Overworking isn’t as glamorous as social media makes it seem; it can have debilitating effects on your mental and physical health.
“Work hard, play hard.” Most of us have heard this phrase at some point. A simplified version of today’s hustle culture looks like this: you work every day, hoping to set yourself up for success. Often, people focus so much on the first half of this equation that they never have time to “play hard”.
Hustle culture usually leaves people feeling burnt out, which is antithetical to workplace productivity. Thus, we need to break free from the toxicity of the hustle mindset. To do so, let’s look at what hustle culture is, where it comes from and why it is toxic for the workplace.
An overview of hustle culture
Hustle culture, or grind culture, promotes putting work above everything else. For some people, it means giving their office job the maximum amount of time and energy to get a six-figure salary or move up the corporate ladder. For others, it would be starting a side business to earn a passive income. Under this culture, anyone who isn’t working all the time is considered lazy.
Within this hustle culture or “grindset” (constantly focusing on improving your social and financial life), people are expected more than just to work hard. They also have to love putting in the extra effort at work, so much so that they promote it on social media. The over four million posts under the #hustle on Instagram are a testament to the sheer extent to which we are being fed with the culture of overworking on a day-to-day basis.
Where does hustle culture come from?
The word was first used in the context of work in African American society. In 1914, the Chicago Defender, an African American newspaper, called delivering the paper easy for “any wide-awake boy with a little hustle in him”.
The word was quickly assimilated into mainstream language when black rappers began mentioning hustling in their music in the early 2000s. The push to hustle and work hard became even more prominent during the global recession in 2008. Young people began to feel like they had to work extra hard to survive the harsh economic conditions. The pandemic has had a similar effect on the popularity of hustle culture. The precarious conditions of 2020 pressured people to be productive and make the most of their time without acknowledging they needed time to recover mentally from the effects of a global health crisis.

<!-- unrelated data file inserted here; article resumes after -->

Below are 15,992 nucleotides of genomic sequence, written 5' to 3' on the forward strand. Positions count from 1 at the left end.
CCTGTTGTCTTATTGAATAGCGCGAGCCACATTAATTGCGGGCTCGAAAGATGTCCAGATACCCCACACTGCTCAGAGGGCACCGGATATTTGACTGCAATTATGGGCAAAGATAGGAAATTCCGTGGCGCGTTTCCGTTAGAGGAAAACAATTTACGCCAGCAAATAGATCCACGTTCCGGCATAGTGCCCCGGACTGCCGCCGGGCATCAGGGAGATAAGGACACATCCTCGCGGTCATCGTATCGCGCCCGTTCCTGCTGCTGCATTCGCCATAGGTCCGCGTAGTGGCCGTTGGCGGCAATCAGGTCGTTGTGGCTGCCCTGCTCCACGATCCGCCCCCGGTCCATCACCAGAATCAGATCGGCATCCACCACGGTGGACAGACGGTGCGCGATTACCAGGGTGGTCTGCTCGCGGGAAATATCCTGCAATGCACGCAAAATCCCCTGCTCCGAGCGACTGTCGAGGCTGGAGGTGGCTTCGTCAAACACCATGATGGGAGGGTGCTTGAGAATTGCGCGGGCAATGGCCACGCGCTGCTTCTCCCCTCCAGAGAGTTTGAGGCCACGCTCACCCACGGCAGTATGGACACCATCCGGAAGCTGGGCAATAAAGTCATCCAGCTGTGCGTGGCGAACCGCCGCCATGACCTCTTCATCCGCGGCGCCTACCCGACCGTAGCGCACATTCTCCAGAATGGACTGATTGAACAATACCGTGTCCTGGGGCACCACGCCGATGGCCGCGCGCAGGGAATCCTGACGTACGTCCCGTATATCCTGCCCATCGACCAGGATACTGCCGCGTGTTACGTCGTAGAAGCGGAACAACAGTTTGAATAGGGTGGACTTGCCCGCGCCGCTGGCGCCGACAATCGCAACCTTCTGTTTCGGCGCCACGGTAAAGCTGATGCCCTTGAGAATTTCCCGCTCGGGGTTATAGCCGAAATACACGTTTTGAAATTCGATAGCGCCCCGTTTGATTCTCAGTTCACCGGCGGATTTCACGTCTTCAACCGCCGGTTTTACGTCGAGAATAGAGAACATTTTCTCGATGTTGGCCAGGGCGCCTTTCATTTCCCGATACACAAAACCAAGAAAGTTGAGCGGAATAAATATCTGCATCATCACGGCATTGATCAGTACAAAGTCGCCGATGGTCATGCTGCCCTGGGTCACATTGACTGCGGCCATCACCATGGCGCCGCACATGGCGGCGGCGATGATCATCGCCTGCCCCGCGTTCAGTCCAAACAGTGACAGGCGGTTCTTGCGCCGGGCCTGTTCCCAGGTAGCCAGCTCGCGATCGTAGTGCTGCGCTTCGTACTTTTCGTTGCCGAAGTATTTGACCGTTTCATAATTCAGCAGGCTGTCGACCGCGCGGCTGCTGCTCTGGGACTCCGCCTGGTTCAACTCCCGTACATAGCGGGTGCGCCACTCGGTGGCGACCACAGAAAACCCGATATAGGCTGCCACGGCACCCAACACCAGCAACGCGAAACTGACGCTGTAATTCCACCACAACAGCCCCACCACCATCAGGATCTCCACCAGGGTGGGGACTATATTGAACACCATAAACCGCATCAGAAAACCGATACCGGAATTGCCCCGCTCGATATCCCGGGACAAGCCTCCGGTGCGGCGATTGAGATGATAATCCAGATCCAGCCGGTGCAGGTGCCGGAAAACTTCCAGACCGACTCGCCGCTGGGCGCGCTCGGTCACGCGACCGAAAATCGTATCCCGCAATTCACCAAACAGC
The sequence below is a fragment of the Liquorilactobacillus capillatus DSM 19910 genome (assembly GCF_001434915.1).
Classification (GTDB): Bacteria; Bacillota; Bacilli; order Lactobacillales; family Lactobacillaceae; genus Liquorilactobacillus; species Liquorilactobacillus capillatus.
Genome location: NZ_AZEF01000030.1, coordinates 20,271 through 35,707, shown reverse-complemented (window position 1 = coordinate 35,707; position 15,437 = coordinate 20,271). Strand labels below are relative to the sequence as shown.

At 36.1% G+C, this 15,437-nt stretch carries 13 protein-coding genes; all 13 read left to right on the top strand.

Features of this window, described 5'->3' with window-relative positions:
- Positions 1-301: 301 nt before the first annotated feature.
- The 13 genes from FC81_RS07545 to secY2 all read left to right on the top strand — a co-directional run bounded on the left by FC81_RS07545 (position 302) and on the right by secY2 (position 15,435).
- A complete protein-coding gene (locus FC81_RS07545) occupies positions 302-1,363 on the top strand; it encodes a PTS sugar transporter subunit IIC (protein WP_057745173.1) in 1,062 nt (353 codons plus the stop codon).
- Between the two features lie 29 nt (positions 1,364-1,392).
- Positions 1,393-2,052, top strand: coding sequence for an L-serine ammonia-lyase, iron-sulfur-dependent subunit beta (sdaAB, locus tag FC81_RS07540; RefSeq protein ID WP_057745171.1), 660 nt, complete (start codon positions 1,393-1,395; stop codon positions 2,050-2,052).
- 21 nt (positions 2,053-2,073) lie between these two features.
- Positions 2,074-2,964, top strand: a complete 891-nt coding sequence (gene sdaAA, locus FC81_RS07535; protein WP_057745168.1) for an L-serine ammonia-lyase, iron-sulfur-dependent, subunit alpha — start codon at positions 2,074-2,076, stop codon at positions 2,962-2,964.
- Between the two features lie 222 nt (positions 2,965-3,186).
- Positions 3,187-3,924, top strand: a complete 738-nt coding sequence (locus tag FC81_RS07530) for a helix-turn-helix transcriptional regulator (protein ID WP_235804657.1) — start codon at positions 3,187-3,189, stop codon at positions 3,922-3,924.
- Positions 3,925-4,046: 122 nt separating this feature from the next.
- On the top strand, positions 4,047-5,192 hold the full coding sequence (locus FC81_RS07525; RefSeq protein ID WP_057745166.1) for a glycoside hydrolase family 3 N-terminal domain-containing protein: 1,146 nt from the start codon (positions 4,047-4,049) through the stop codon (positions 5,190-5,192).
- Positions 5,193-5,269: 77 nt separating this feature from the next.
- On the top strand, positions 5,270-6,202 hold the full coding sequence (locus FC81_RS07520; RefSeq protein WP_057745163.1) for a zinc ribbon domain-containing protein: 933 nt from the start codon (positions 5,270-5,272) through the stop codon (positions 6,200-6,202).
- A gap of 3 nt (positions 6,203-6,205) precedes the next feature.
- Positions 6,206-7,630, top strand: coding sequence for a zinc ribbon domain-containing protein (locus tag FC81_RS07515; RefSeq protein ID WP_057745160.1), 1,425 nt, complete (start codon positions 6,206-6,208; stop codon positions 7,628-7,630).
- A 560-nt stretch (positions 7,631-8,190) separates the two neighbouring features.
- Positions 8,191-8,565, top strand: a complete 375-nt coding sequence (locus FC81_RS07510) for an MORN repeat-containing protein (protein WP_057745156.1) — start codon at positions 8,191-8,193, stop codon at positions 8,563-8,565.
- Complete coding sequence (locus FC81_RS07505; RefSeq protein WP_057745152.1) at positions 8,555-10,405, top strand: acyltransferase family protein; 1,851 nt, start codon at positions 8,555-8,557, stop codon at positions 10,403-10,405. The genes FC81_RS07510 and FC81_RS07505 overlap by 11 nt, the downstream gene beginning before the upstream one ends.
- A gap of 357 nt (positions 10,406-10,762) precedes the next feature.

The consequences of hustle culture
Decreasing individual productivity
Too much pressure doesn’t lead us anywhere good in all contexts, and that we have to hustle all the time is the culprit of burnout. According to research conducted by Stanford University, an individual’s productivity decreases sharply if they are made to work more than eight hours a day. After some point, productivity may even go into the negative.
Adversely affecting your physical and mental health
Those with the hustle mindset would take on more and more tasks thinking that it would make them look like a productive employee. Yet, in the long run, this will deteriorate your body, leading to health problems, like type II Diabetes, obesity and hypertension. Besides, it can also adversely affect your mental health, giving you chronic stress, depression and anxiety. All this is to say that any money you would make through years of hustle would then go into fixing its negative impact on your body and mind.
Leading to unhealthy competition
Another major pitfall of the hustle mindset is that it leads to unhealthy competition in the workplace. Most tasks in a standard workplace require some level of collaboration. If everyone at the office thinks that the only way to get promoted or get a raise is to hustle harder than the rest, it will lead to unhealthy and fierce competition. By constantly hustling harder and harder, you are creating a space that breeds overexertion instead of promoting a healthy work-life balance.
Hustle culture might seem like it is meeting the ends of the employer, keeping the employees motivated to do more constantly. Nonetheless, the unhealthy competition stemming from hustle culture isn’t a good thing. If people always compete with one another, they might focus more on what they can accomplish and less on the organization’s collective goals. Such a work culture will hamper the overall productivity of the workplace.
Besides, while some employees might give in to the hustle culture, others might just decide to leave. Many companies today are attracting employees with the promise of flexible hours and a healthy work culture. If your company doesn’t offer any of this, you will lose out on some of your most talented employees.
Today, a lot of people are losing faith in the promise of hustle culture. Tying your self-worth to your productivity can be dehumanizing, and perhaps this realization was what led to four and a half million people in the U.S. quitting their jobs in November 2021. While there are over 16 million posts under #Ilovemyjob on Instagram, no one loves their job all the time. We all have a certain threshold of how much work we can put out and need to work within said limits to get the best outcomes.
Ultimately, companies need to focus on creating an environment where employees feel comfortable unplugging and relaxing from time to time. Only so will they come back to their work with greater vigor and enthusiasm.
Header image courtesy of Freepik